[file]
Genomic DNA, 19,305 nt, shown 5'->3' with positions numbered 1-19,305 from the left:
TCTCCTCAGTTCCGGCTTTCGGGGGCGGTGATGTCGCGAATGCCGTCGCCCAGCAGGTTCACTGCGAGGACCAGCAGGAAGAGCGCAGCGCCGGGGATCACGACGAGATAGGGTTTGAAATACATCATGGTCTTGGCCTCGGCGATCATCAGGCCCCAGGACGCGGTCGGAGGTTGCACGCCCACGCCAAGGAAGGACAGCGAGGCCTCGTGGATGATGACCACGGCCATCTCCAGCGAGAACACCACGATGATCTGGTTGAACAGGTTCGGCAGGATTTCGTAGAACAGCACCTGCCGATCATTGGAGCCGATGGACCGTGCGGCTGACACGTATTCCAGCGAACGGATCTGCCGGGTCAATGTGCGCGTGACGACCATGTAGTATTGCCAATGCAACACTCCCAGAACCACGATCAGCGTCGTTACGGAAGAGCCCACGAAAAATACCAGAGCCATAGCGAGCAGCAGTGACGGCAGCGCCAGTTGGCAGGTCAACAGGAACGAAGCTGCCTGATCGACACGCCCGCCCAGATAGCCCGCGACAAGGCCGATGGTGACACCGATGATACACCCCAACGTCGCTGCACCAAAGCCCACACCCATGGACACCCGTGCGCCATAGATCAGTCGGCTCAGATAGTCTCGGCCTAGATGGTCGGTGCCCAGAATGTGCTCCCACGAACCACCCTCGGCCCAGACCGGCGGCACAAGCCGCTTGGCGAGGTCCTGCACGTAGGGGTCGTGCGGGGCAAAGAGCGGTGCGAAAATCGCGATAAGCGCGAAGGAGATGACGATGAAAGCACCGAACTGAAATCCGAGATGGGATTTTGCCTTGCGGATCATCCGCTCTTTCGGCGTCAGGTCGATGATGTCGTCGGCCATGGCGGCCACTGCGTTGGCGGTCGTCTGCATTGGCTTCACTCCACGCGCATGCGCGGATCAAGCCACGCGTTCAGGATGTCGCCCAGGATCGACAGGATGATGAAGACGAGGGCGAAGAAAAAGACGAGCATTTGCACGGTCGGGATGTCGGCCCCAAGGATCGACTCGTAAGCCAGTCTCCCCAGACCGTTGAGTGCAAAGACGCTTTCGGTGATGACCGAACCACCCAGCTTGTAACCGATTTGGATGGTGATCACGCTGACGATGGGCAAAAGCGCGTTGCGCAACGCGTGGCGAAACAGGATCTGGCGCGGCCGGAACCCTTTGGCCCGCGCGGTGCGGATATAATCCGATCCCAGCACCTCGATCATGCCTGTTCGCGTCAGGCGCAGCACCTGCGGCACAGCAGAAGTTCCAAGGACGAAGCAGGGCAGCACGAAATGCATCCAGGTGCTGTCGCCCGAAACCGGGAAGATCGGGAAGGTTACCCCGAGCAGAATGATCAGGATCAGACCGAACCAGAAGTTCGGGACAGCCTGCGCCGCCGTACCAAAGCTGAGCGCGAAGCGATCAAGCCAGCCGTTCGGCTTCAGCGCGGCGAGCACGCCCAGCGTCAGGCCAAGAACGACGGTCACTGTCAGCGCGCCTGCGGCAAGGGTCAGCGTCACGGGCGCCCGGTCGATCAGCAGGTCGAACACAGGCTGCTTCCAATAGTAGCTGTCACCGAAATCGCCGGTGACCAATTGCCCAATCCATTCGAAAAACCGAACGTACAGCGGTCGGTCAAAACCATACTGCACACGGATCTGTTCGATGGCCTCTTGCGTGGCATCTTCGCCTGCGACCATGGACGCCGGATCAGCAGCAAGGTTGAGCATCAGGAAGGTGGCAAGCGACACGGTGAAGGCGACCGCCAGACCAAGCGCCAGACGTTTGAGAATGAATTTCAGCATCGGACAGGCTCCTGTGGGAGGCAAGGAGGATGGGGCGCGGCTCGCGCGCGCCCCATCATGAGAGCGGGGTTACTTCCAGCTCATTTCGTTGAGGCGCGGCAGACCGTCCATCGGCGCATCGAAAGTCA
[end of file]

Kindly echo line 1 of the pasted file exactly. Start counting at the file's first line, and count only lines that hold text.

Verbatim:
Genomic DNA, 19,305 nt, shown 5'->3' with positions numbered 1-19,305 from the left: